In a surprising ruling on Monday, conservative Supreme Court Justice Clarence Thomas sided with the liberals on the court to strike down North Carolina's gerrymandering of congressional districts.
In its 5-3 decision, the court found that North Carolina Republican legislators had unconstitutionally used race as a factor in drawing congressional district lines after the 2010 census to give Republicans an electoral advantage in two of its congressional districts.
This ruling upheld a federal district court decision striking down North Carolina's 1st and 12th congressional districts, finding that legislators drew the lines with the intent of consolidating African American voters into two districts, hence diluting their influence in others.
Republicans have long justified this sort of gerrymandering by claiming it was in the spirit of the Voting Rights Act, which required districts to be drawn to enable African-American voters to elect their own representatives. Yet what Republicans did here was to draw oddly shaped districts with the distinct purpose of packing African-American voters into even fewer districts.
For example, in District 12, Republicans added 35,000 African-American voters to that district even though it had consistently elected black representatives since the 90s. The end result was a congressional delegation that went from 7 Democrats and 6 Republicans in 2010 to a 10-3 advantage for Republicans in 2016.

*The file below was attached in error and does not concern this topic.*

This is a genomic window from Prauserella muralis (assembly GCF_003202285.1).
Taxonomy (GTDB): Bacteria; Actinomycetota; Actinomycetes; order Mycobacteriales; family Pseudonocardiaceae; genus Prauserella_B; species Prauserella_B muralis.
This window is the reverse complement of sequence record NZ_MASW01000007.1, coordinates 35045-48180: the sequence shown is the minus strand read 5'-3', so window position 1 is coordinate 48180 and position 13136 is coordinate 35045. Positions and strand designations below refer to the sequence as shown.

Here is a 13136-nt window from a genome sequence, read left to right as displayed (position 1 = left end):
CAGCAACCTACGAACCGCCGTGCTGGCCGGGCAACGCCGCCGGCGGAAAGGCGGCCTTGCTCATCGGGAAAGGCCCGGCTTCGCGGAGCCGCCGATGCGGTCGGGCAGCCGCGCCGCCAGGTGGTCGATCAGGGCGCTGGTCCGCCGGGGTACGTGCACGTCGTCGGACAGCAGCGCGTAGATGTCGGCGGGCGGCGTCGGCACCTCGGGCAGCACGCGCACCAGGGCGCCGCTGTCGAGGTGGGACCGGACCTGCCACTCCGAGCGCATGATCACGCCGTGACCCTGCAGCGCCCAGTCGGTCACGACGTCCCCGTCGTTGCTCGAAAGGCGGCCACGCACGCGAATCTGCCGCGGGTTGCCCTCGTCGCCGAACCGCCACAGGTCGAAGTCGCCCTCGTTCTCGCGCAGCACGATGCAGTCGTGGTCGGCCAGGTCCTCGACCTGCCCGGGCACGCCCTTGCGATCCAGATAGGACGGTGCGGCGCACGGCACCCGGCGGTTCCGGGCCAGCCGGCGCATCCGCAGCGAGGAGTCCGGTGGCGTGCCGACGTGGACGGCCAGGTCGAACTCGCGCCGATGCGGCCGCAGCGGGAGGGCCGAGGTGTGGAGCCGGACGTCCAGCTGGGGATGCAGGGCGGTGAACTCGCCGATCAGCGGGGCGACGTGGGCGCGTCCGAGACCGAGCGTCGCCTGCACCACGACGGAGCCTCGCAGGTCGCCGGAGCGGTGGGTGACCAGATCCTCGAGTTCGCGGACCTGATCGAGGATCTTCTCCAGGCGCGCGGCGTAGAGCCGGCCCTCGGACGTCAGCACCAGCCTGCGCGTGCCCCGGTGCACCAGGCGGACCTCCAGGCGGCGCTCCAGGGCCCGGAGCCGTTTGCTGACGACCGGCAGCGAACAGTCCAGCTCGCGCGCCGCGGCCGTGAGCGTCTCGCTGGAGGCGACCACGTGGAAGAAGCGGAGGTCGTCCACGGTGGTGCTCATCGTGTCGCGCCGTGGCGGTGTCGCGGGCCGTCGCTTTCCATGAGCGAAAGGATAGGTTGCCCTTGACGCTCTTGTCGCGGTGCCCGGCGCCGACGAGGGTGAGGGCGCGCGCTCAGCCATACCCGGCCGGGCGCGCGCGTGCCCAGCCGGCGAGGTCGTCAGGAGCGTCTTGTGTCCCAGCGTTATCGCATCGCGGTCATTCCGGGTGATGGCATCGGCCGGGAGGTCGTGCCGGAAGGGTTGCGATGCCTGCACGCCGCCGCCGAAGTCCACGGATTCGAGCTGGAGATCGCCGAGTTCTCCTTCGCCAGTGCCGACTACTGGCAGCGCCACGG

As Justice Kagan wrote in her majority opinion, the 1st district "produced boundaries amplifying divisions between blacks and whites," while in the 12th, "race, not politics, accounted for the district's reconfiguration."
Voting rights advocates hailed the decision as a victory.
Election law expert Rick Hasen wrote that "This decision by Justice Kagan is a major victory for voting rights plaintiffs...That Justice Kagan got Justice Thomas not only to vote this way but to sign onto the opinion (giving it precedential value) is a really big deal." He added, “This will lead to many more successful racial gerrymandering cases in the American South and elsewhere."
While many were surprised by Thomas's siding with the liberal justices here, some have observed that we shouldn't be, and that Thomas has been remarkably consistent in his opposition to gerrymandering on racial lines, whether it benefitted African-American Democrats or white Republicans.
As Keith Boykin pointed out on Twitter: